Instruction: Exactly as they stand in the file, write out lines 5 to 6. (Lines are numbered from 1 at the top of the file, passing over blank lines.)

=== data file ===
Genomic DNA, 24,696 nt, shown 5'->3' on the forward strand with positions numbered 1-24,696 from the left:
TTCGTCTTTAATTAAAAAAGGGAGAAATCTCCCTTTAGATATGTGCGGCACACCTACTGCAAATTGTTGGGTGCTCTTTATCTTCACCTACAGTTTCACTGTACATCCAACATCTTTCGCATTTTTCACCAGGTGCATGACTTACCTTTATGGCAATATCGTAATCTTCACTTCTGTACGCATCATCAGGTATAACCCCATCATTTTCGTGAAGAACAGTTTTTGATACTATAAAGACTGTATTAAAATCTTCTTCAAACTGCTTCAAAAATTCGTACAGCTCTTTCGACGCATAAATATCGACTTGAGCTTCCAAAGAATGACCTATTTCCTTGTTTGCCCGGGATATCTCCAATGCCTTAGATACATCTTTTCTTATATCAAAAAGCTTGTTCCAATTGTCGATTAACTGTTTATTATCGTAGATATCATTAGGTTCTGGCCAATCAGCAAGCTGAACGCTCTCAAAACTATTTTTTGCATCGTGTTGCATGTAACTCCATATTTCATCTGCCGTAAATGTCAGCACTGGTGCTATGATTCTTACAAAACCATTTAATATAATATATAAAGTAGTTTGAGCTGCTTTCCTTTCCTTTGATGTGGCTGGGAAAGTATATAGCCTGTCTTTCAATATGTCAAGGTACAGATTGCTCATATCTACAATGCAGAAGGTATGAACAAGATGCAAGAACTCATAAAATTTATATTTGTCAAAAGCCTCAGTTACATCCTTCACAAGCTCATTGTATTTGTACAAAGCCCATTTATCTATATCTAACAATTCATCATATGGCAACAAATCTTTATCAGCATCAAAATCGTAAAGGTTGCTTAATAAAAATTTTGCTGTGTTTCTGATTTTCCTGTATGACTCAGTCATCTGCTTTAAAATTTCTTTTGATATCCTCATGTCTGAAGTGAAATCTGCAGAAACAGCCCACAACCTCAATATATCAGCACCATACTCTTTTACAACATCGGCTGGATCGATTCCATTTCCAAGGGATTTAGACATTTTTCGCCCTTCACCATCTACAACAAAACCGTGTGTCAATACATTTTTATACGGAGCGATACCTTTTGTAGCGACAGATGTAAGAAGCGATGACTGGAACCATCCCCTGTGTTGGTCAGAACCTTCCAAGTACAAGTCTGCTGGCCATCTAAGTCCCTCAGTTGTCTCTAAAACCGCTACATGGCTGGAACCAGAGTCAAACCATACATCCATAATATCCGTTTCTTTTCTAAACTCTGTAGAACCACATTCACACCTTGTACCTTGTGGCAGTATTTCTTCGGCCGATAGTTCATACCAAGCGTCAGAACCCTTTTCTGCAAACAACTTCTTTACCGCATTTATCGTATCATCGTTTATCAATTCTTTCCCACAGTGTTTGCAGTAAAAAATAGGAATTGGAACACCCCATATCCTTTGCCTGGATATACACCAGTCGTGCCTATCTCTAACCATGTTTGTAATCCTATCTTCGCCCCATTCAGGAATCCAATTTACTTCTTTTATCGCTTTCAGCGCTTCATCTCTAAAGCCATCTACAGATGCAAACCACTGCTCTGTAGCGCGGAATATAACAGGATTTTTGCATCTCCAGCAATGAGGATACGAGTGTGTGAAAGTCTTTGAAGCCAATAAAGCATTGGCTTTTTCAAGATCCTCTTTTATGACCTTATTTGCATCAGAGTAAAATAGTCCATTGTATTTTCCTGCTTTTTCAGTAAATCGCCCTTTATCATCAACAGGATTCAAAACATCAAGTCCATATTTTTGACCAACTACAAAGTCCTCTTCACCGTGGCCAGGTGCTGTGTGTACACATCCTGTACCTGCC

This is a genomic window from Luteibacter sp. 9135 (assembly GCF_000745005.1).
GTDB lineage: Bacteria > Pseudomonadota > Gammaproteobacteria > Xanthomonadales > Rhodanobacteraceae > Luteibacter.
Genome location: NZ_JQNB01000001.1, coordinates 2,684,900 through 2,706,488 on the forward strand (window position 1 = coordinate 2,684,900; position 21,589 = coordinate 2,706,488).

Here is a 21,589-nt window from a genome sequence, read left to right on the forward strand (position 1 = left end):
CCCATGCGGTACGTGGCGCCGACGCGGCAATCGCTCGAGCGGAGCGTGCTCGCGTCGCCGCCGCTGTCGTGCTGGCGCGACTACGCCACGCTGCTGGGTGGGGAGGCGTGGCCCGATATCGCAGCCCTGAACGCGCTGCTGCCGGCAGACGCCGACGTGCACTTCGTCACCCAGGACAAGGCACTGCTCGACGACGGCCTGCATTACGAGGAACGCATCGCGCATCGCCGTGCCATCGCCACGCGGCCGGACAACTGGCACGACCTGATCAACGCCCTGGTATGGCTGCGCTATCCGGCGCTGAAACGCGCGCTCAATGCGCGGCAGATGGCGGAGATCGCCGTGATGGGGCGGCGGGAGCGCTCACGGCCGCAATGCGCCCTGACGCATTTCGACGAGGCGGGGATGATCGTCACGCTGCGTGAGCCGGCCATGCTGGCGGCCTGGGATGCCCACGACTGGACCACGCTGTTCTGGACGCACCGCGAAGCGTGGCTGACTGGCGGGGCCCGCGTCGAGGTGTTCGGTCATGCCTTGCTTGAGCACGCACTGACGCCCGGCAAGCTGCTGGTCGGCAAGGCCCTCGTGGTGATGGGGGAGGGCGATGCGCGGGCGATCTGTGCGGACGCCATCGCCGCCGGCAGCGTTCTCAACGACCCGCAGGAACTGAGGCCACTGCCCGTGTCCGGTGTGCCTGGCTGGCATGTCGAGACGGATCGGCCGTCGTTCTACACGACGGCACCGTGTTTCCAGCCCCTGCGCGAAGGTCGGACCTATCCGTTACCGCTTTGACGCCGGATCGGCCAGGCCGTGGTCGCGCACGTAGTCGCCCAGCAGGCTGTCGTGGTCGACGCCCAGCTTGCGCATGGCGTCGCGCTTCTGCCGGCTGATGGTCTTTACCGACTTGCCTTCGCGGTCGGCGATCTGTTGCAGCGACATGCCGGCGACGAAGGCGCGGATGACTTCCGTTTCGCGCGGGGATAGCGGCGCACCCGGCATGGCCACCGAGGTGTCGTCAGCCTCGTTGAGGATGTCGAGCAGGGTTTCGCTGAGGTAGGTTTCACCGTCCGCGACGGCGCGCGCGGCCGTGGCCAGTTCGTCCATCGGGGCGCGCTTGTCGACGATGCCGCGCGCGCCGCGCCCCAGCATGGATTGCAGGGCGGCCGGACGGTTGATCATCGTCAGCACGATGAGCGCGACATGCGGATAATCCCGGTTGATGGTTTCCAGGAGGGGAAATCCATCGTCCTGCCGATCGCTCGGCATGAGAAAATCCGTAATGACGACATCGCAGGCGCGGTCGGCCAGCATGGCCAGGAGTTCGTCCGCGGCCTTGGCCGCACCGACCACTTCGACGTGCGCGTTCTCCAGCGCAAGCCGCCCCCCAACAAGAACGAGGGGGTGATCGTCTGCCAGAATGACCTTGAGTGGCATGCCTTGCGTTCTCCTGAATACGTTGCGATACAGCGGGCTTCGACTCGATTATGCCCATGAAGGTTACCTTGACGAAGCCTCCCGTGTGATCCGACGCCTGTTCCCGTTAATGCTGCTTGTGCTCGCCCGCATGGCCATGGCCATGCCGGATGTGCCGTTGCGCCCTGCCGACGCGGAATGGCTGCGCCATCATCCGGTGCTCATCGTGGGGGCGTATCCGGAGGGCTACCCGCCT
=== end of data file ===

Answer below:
Genome location: NZ_JQNB01000001.1, coordinates 2,684,900 through 2,706,488 on the forward strand (window position 1 = coordinate 2,684,900; position 21,589 = coordinate 2,706,488).

Here is a 21,589-nt window from a genome sequence, read left to right on the forward strand (position 1 = left end):